Throughout the Second Lebanon War, Hezbollah fired an average of 116 rockets per day. This continued rocket fire effectively paralyzed large areas of northern Israel and forced over 650,000 residents to seek safety in the south. As of a few years ago, the IDF believed that the terrorist group could launch daily salvos of at least 1,200 missiles into Israel. Unlike 2006, when Hezbollah’s arsenal was predominantly composed of short-range Katyushas, it now has long-range systems such as Syrian M-600s, Iranian Fateh-110 surface-to-surface missiles, as well as Shahab-1 and Shahab-2s (Iran-made Scud variants) that can cover most of the Israeli heartland and accurately strike key IDF infrastructure.

It bears repeating that the Second Lebanon War had devastating effects on both sides of the Blue Line. In Lebanon, over 10,000 homes were destroyed with 22,500 others listed as badly damaged. On the Israeli side, 901 Hezbollah rockets damaged over 9,000 homes and apartment buildings while outright destroying 2,000. 

Today, Hezbollah has over 120,000 rockets and missiles which are deeply embedded in the civilian infrastructure of Lebanon. Thus, if war does occur, the next conflict will be several orders of magnitude more devastating than its predecessor.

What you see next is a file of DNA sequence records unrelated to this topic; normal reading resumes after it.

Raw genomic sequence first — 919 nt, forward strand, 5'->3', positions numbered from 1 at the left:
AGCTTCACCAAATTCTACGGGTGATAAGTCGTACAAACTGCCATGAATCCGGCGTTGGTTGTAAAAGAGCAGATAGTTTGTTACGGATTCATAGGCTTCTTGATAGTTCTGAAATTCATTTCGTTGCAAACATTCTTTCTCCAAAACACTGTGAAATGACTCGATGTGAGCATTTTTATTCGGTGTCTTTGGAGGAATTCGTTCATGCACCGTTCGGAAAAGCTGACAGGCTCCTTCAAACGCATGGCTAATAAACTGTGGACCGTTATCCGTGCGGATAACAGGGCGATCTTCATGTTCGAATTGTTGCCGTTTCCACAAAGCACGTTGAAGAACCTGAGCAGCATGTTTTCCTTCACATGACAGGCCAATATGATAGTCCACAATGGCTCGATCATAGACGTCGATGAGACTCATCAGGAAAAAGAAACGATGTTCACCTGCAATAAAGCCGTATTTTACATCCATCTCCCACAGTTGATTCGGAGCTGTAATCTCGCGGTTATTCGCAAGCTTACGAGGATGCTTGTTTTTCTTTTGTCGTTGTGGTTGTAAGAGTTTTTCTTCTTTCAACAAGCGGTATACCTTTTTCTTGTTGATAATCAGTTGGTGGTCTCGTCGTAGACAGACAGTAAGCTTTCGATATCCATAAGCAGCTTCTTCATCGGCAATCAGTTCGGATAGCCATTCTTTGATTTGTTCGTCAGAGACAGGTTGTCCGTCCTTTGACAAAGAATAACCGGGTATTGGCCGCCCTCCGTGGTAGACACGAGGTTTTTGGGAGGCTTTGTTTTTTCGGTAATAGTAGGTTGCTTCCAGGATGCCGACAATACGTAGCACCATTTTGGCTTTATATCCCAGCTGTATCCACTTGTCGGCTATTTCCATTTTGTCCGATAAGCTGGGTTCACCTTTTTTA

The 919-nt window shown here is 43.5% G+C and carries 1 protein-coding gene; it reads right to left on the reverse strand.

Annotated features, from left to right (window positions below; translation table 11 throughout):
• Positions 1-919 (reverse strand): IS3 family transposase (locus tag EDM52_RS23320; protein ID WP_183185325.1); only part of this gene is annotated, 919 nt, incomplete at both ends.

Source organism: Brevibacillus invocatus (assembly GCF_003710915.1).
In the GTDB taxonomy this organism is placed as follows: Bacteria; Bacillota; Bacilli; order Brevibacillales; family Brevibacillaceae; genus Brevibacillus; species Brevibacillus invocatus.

Consequently, it is imperative to recognize that Hezbollah’s missiles and rockets – when viewed collectively – are akin to weapons of mass destruction. Their continued existence represents a direct threat to every Lebanese and Israeli citizen.

It is time that they were removed before Hassan Nasrallah or Khamenei can use them to deadly effect.

Thankfully, the United Nations’ removal of Syria’s chemical weapons offers a recent, albeit slightly imperfect, model for showing how this challenging endeavor can be performed. 

In 2013, Washington and Moscow reached an agreement to remove 1,290 metric tons of Syria’s declared components necessary for producing chemical weapons. A year later, the Organization for the Prohibition of Chemical Weapons confirmed the destruction of that materiel. However, as subsequent chlorine and sarin attacks by the Assad regime tragically demonstrated, not everything got caught in OPCW’s net.